NMR techniques and prediction models for the analysis of the species formed in CO2 capture processes with aminebased sorbents: a critical review
Hu, XE; Yu, Q; Barzagli, F; et al.Li, C; Fan, M; Gasem, KAM; Zhang, X; Shiko, E; Tian, M; Luo, X; Zeng, Z; Liu, Y; Zhang, R
Date: 2 April 2020
ACS Sustainable Chemistry & Engineering
American Chemical Society
Carbon dioxide (CO2) capture by aqueous alkanolamines is among the most mature and efficient technologies to curb the continuous emission of the greenhouse gas CO2 into the atmosphere. However, the widespread use of this technology is limited, mostly due to the energy penalty during CO2 desorption and amine regeneration. A key point ...
Carbon dioxide (CO2) capture by aqueous alkanolamines is among the most mature and efficient technologies to curb the continuous emission of the greenhouse gas CO2 into the atmosphere. However, the widespread use of this technology is limited, mostly due to the energy penalty during CO2 desorption and amine regeneration. A key point to develop more efficient sorbents is the knowledge of the species formed in solution after the reaction of CO2 with the amine. Qualitative and quantitative analysis of ions in solutions can help to understand chemical reaction processes and probe chemical reaction mechanisms to discern important information including the CO2 absorption and desorption rates, the CO2 capture efficiency, the cyclic capacity, and the energy demand for regeneration, which are essential for the commercialization of this technology. Although many researchers have reported the speciation of primary, secondary, and tertiary amines when reacting with CO2 as determined by nuclear magnetic resonance (NMR) and other methods, a few discussed the state-of-the-art research in this area. This paper aims to review and compare NMR spectroscopy, pH + NMR analysis, and model prediction techniques for determining the speciation of CO2 loaded amine solution, to get information for better understanding the fundamental principles and up-to-date progress applied in various amine–CO2 systems. This review illustrates the applications of these three techniques to observe the morphology of CO2 loaded amine solutions including single amines, blended aqueous amines, and nonaqueous amine solutions. Furthermore, the operating principles are described in detail, and the strengths and weaknesses are discussed carefully. Of the three approaches, NMR spectrometry is proven to be more efficient in determining the proportion of ions in simple amine–CO2–H2O systems; however, for more complex systems, the process efficiency varies depending on the situation encountered. In sum, these three analytical techniques can help to design efficient amine materials with high CO2 separation performance and low energy cost.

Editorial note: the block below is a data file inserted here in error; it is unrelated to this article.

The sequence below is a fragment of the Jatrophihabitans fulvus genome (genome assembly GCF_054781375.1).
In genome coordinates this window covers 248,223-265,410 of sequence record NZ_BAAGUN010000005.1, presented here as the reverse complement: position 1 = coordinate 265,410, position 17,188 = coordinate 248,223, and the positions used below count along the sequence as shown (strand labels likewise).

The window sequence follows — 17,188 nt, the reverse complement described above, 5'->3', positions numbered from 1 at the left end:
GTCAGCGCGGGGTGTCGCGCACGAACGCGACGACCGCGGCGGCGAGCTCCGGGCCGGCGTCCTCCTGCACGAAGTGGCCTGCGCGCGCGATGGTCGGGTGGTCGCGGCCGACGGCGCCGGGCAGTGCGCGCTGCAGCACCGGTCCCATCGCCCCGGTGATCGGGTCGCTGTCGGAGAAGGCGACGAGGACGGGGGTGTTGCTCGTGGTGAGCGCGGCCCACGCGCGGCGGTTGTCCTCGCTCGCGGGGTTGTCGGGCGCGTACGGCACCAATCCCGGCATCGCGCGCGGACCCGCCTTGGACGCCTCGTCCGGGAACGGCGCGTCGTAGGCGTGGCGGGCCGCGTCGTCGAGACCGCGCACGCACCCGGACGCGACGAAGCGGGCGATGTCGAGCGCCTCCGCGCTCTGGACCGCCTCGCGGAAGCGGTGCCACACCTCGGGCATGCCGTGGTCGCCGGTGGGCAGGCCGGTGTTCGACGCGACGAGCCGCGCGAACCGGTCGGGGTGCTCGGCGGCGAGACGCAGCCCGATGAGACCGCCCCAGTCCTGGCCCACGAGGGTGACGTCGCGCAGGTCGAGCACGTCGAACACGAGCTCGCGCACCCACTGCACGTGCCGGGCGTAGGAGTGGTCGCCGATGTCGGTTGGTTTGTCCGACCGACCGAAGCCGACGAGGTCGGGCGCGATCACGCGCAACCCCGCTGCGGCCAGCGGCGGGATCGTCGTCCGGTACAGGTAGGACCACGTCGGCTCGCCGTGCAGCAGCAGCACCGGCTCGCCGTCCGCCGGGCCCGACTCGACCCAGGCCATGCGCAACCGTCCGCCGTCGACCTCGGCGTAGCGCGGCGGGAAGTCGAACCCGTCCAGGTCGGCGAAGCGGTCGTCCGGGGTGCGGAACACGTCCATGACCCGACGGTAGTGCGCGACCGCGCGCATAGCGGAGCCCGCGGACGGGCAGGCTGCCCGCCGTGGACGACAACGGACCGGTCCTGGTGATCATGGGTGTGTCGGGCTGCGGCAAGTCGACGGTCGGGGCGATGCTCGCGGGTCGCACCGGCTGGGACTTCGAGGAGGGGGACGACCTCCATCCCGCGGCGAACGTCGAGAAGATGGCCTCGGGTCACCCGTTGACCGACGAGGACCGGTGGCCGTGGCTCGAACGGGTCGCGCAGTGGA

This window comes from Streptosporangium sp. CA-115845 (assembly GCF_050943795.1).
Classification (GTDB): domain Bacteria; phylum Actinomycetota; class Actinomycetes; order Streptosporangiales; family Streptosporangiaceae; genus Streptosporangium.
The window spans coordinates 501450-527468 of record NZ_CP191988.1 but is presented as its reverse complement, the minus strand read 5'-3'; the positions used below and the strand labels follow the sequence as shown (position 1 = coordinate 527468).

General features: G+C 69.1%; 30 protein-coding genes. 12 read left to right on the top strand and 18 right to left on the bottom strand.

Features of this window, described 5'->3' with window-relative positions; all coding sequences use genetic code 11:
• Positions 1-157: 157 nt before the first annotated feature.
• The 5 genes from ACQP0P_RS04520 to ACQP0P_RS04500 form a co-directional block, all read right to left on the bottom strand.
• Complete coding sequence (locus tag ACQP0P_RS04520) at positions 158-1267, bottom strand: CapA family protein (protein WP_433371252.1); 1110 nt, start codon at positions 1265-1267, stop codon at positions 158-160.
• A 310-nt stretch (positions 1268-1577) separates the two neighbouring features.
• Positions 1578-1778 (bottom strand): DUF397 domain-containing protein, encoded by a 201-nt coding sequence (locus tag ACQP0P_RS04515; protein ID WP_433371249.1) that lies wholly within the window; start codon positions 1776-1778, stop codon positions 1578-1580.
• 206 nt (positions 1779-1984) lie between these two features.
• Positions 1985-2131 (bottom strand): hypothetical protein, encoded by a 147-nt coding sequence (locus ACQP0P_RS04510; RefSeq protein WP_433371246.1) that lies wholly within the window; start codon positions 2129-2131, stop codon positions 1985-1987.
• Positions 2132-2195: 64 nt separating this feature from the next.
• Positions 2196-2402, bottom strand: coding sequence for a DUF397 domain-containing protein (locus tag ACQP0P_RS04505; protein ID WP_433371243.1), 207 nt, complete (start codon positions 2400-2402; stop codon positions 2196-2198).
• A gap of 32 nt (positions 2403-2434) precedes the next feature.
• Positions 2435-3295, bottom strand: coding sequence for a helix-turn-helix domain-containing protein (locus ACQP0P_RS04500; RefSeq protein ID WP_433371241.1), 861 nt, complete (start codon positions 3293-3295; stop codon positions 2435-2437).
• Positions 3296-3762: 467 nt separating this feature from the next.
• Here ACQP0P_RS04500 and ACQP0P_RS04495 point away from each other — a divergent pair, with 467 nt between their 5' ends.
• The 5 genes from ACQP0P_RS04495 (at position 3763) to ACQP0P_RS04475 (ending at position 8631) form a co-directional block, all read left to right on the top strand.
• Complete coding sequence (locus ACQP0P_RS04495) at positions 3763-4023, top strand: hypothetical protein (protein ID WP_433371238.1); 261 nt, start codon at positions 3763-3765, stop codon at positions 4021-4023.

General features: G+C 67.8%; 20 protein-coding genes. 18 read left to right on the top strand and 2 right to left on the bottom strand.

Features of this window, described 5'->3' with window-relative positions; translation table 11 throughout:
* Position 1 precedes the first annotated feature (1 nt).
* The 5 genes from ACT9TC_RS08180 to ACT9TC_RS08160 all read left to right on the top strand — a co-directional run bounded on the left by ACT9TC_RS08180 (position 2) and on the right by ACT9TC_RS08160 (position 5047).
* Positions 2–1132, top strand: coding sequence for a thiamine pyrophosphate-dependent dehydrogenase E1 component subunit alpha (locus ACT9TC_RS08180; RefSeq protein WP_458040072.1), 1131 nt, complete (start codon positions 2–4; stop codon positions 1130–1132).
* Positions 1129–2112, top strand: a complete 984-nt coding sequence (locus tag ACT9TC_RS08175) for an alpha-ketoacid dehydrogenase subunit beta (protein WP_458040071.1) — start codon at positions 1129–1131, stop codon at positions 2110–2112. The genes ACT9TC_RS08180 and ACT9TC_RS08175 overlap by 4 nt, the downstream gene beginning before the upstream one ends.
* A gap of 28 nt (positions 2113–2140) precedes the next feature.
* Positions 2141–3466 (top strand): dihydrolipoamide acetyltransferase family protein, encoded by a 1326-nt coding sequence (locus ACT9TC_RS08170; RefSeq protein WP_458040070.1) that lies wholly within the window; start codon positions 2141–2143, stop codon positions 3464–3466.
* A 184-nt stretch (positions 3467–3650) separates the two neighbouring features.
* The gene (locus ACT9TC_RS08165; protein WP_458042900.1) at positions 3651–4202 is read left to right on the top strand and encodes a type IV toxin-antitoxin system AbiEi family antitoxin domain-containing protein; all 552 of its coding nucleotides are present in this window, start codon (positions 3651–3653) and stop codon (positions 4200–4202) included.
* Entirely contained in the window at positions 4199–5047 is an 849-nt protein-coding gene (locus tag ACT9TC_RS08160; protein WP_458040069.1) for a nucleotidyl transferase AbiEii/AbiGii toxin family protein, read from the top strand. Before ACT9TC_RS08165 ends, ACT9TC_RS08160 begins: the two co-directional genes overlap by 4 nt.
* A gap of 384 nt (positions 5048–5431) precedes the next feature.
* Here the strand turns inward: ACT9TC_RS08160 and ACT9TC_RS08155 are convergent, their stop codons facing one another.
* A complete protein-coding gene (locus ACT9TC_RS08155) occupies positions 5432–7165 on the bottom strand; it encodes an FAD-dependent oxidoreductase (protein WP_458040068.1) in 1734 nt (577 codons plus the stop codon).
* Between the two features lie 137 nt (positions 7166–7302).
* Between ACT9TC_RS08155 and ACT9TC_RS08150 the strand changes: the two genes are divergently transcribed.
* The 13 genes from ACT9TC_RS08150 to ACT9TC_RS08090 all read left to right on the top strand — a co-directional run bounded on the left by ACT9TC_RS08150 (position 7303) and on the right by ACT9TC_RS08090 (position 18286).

College of Engineering, Mathematics and Physical Sciences
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